The U.S. Environmental Protection Agency (EPA) is offering Web-based training sessions for users of its electronic Greenhouse Gas Reporting Tool (e-GGRT), an online tool for reporting greenhouse gas emissions from large sources and suppliers. The training will provide information on program registration, how to use the Web forms, and other topics. Interested individuals can choose one of four dates. EPA also held a number of other Web-based and regional in-person training sessions on aspects of the Greenhouse Gas Reporting Program. Presentations from these trainings, as well as links to register for the e-GGRT trainings listed above, are available here.

Greenworks Philadelphia: Implementing Urban Sustainability

October 29, Webinar

Philadelphia’s mayor pledged to make Philadelphia the number one green city in America by 2015. This webinar will discuss their first year of “Greenwork “, share successes to date and strategies looking ahead. Register here.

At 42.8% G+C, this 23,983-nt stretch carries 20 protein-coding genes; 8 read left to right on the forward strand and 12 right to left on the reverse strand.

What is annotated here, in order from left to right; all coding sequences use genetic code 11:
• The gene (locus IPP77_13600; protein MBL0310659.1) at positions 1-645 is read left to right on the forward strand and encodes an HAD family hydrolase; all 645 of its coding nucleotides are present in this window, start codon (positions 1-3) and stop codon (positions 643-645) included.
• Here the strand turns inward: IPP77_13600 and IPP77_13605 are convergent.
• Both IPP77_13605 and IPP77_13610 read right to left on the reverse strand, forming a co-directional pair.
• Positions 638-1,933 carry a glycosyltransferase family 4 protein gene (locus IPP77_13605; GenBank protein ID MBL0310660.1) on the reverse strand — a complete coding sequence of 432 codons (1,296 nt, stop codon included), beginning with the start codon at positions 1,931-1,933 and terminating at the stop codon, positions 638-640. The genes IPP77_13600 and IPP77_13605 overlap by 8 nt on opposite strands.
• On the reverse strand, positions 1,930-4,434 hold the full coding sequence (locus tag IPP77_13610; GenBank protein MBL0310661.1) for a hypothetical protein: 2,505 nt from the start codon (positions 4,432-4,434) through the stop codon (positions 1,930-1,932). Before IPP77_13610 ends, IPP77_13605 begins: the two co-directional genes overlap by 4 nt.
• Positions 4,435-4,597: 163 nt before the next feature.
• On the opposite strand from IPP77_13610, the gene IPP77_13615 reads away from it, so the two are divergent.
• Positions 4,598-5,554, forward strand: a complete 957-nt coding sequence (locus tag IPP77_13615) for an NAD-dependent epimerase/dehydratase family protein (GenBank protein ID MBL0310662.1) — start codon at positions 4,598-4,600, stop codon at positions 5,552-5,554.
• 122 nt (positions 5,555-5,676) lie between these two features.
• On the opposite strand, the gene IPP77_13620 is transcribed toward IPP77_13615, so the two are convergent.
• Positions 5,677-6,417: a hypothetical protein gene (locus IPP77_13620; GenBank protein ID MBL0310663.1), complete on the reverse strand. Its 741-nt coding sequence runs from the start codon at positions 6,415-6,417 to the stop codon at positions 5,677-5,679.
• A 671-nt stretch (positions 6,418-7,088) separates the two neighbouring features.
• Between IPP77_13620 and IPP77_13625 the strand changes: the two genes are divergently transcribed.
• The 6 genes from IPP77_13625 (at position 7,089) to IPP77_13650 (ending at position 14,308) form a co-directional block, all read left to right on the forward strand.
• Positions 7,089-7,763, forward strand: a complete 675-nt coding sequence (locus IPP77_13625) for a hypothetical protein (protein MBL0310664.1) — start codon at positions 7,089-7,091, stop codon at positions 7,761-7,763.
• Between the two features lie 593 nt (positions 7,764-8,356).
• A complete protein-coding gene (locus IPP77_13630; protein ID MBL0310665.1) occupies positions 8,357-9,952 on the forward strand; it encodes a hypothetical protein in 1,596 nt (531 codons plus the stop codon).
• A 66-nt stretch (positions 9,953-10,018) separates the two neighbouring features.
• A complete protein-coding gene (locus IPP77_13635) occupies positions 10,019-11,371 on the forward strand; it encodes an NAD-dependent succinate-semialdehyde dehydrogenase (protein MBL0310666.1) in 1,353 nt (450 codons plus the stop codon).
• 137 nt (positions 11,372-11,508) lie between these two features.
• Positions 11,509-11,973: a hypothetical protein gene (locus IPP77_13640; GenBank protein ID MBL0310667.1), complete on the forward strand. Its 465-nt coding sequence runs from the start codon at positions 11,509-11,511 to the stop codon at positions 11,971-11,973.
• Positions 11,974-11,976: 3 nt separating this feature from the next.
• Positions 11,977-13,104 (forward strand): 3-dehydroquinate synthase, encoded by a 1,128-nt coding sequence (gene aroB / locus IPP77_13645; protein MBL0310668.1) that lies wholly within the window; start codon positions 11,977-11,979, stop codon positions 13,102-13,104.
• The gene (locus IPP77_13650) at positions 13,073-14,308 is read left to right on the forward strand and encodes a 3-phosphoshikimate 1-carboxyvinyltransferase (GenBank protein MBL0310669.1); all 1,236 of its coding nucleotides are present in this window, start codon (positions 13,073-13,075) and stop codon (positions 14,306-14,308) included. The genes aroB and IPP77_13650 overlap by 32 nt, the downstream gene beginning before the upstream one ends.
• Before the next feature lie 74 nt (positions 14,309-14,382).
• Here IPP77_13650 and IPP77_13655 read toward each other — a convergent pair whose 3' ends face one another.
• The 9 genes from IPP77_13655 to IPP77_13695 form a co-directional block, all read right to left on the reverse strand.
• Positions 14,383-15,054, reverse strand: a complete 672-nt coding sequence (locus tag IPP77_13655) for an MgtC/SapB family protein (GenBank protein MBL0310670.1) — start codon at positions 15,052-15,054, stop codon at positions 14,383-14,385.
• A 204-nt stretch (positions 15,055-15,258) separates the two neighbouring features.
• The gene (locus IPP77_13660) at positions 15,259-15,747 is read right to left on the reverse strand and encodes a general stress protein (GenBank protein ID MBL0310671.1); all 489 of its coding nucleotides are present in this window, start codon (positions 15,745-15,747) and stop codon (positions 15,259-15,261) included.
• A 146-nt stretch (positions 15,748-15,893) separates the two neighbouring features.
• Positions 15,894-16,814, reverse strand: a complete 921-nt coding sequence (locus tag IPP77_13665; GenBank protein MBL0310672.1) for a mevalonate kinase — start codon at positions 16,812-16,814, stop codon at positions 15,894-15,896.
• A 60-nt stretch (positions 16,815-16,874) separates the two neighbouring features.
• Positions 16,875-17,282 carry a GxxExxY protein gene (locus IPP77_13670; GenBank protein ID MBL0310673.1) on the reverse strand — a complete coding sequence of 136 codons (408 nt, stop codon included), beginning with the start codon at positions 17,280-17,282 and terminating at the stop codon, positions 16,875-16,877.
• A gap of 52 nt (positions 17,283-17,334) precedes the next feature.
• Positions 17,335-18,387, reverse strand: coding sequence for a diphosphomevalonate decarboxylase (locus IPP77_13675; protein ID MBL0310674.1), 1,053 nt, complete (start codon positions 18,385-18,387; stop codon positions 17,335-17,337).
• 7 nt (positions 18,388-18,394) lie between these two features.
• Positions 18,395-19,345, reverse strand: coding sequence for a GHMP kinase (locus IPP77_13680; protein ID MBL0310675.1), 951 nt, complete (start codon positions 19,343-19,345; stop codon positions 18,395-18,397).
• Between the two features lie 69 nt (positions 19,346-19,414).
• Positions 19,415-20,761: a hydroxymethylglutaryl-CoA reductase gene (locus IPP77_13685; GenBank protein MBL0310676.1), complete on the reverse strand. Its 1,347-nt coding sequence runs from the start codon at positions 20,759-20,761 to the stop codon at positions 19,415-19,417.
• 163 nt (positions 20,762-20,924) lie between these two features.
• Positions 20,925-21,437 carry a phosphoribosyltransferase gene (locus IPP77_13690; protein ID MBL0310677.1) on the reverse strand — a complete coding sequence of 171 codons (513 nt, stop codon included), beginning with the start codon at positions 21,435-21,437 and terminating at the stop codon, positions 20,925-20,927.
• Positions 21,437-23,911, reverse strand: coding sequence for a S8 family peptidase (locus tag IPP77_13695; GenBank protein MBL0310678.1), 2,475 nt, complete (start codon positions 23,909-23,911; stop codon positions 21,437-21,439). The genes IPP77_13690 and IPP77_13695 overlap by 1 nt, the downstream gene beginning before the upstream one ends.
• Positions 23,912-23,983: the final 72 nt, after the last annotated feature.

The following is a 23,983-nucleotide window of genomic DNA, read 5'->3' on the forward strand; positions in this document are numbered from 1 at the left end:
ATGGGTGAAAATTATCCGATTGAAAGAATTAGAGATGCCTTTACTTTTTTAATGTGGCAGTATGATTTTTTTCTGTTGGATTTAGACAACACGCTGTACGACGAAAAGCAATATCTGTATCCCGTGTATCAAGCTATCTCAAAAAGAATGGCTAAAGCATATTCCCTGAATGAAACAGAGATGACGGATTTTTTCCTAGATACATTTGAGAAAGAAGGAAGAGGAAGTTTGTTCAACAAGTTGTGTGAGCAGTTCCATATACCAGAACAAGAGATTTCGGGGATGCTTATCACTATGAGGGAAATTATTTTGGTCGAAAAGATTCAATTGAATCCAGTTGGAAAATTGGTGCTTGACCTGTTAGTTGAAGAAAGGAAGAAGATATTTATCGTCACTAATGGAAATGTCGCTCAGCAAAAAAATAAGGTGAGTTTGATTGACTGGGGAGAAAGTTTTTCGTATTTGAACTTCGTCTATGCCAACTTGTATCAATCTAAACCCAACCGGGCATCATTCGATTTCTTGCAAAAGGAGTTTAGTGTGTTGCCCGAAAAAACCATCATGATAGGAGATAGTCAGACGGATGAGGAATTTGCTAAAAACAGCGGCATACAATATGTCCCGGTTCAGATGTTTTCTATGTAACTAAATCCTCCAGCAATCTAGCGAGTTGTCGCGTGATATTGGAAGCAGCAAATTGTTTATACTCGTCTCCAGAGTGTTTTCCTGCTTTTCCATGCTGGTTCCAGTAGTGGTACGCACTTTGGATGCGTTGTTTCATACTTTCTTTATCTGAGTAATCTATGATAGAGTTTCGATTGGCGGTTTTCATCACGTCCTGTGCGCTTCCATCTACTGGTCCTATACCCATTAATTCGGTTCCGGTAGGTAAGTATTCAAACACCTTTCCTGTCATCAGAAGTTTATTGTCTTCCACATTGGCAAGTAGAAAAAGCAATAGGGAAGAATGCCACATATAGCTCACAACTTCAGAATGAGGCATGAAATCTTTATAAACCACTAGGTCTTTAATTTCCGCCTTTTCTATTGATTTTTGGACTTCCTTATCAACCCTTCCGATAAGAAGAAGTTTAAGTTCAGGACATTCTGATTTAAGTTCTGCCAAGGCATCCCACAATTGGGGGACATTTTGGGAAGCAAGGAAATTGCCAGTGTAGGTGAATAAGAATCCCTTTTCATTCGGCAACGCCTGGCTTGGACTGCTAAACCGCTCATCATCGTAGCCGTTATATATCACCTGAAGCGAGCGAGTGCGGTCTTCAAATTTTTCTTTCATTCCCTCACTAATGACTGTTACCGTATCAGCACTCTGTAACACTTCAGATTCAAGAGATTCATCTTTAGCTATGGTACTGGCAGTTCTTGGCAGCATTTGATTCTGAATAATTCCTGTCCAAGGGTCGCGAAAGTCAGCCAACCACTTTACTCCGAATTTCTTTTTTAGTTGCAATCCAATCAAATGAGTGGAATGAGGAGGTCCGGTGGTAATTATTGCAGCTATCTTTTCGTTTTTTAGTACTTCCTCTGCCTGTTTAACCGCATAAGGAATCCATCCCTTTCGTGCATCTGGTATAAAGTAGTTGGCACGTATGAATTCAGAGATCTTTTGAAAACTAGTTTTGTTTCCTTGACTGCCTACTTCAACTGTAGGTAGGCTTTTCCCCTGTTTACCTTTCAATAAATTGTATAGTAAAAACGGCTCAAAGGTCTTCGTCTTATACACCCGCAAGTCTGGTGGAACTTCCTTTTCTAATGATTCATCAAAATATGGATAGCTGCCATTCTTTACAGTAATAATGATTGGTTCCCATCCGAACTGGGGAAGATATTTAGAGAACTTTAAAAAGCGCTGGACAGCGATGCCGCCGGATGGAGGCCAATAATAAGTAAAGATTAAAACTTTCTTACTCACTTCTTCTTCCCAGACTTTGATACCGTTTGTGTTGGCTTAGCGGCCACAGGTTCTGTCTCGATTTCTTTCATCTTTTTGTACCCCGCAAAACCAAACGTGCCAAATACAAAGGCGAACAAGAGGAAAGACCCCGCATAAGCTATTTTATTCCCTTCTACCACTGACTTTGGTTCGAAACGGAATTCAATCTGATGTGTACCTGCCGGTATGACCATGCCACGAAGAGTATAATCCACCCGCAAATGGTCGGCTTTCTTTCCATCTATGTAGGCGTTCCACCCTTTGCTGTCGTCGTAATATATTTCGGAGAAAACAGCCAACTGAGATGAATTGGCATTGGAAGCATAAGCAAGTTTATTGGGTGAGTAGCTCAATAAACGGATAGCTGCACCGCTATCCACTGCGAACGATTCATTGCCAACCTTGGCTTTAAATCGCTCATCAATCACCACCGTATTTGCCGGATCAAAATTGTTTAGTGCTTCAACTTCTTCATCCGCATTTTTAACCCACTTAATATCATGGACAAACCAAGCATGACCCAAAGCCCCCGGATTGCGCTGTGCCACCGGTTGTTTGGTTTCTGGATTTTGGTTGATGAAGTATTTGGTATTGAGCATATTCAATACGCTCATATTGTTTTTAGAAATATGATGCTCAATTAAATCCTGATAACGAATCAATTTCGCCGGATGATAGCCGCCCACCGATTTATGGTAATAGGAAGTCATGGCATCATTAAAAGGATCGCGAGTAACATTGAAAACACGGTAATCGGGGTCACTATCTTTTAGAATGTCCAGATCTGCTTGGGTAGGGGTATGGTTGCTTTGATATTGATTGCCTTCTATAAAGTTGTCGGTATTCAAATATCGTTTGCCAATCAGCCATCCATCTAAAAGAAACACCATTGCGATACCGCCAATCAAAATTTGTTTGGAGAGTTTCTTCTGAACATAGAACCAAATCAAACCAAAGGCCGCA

Comprehensive Energy Retrofits on Existing Buildings Workshop

November 12, San Francisco

Join USGBC-NCC and PG&E for this full day workshop. California has over 500,000 existing buildings, creating over 5 billion square feet of built space. These buildings consume $10 million in energy per year. Using case studies from their extensive portfolio of work, this team will provide real life examples of energy retrofits from the first benchmarking process to the final results. Particular emphasis will be placed on lighting, HVAC and plug load strategies. Visit here for more information.

Solar Power Generation USA 2011

January 25-26, Las Vegas

Meet the utility scale solar world at the 3rd Annual Solar Power Generation conference and learn about the latest market developments, make new contacts and help drive innovation in large scale solar project development. Last year this event featured over 60 speakers and had over 300 attendees. With separate streams dedicated to CSP and PV technologies, the 2011 event will not only examine issues in the solar sector as a whole but will also drill down into these diverging markets. Visit here for more information.

2010